The federal government raised about 28 million pesos (US $1.47 million) in a vehicle auction on Sunday, putting 82 on the block and selling 65.
One of the most expensive sales was a 2007 Lamborghini Murciélago, which had a starting price of 1.47 million pesos and sold for 1.77 million (US $93,100) to Roberto López, a businessman from Michoacán.
A 2016 Ford Shelby pickup truck that was confiscated from the Sinaloa Cartel sold for 1.9 million pesos.
Some of the 900 people who attended the auction were disappointed by the high prices. On average, the vehicles sold at 70% above their market value.
“Frankly, it was a fraud,” Rubén Anaya told Reforma. “I came for trucks, like the Hummer, but they were sold for very high prices. You can find them on the internet for 100,000 pesos less.”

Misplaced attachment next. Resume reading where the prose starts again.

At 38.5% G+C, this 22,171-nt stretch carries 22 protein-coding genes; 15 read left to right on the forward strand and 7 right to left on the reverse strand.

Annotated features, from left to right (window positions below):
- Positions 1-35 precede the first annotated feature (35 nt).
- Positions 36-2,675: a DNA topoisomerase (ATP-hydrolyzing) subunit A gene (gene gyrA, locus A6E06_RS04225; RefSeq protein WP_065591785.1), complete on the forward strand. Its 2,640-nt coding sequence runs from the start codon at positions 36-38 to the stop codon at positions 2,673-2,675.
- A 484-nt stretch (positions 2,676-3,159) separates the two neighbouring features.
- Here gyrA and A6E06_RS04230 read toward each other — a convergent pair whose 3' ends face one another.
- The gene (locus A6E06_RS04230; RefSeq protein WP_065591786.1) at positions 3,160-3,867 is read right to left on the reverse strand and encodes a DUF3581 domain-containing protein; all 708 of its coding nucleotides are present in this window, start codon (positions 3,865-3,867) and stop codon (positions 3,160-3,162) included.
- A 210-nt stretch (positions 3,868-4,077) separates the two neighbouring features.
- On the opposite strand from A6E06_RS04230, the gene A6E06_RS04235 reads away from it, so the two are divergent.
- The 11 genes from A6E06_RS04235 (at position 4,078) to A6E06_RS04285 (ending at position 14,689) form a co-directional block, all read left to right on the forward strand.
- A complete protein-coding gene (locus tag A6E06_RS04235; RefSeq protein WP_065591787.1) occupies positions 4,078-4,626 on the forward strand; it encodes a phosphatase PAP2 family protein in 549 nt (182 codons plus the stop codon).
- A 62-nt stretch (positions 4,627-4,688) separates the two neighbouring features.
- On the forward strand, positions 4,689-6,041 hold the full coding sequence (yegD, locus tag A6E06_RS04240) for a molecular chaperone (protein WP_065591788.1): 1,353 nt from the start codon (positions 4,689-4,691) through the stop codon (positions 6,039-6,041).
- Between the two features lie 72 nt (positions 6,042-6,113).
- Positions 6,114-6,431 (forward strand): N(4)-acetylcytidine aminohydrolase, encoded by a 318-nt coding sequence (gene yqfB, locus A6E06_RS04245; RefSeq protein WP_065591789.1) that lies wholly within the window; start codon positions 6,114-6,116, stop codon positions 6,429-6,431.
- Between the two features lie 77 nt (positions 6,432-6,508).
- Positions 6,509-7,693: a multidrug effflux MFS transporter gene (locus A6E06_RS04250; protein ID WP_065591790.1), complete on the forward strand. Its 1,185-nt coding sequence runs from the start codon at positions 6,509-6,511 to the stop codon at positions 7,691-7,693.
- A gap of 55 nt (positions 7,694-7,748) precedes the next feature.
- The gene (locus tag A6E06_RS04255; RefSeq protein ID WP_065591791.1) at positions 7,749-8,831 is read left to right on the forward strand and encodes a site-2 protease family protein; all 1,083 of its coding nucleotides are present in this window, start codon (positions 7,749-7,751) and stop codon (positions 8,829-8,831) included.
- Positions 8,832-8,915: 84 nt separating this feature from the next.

Another bidder, Guadalupe González, accused the government of placing “shills” among the bidders to unfairly drive up prices.
“Honestly, it was a bit fraudulent, because they don’t cost that much,” she told Reforma. “I think they sent shills to push the prices up. We came for the trucks, the BMWs and the small cars, but they sold for three times higher, and it’s not worth it.”
One buyer who did not wish to be named purchased a BMW for 295,000 pesos. He didn’t think there were shills among the bidders, but he agreed that the prices were high.
“I thought the auction was very good,” he said. “I didn’t see shills like there were in the last administration, but the prices did get really high, much higher than the market. I had participated before, but I didn’t buy anything [then] because of the shills.”
Ricardo Rodríguez, director of the agency responsible for the auction, said the money raised will be go to two municipalities in Oaxaca that are considered the poorest in the country.
Some of the vehicles auctioned had belonged to the government, some had been confiscated from organized crime and others had been repossessed by tax authorities.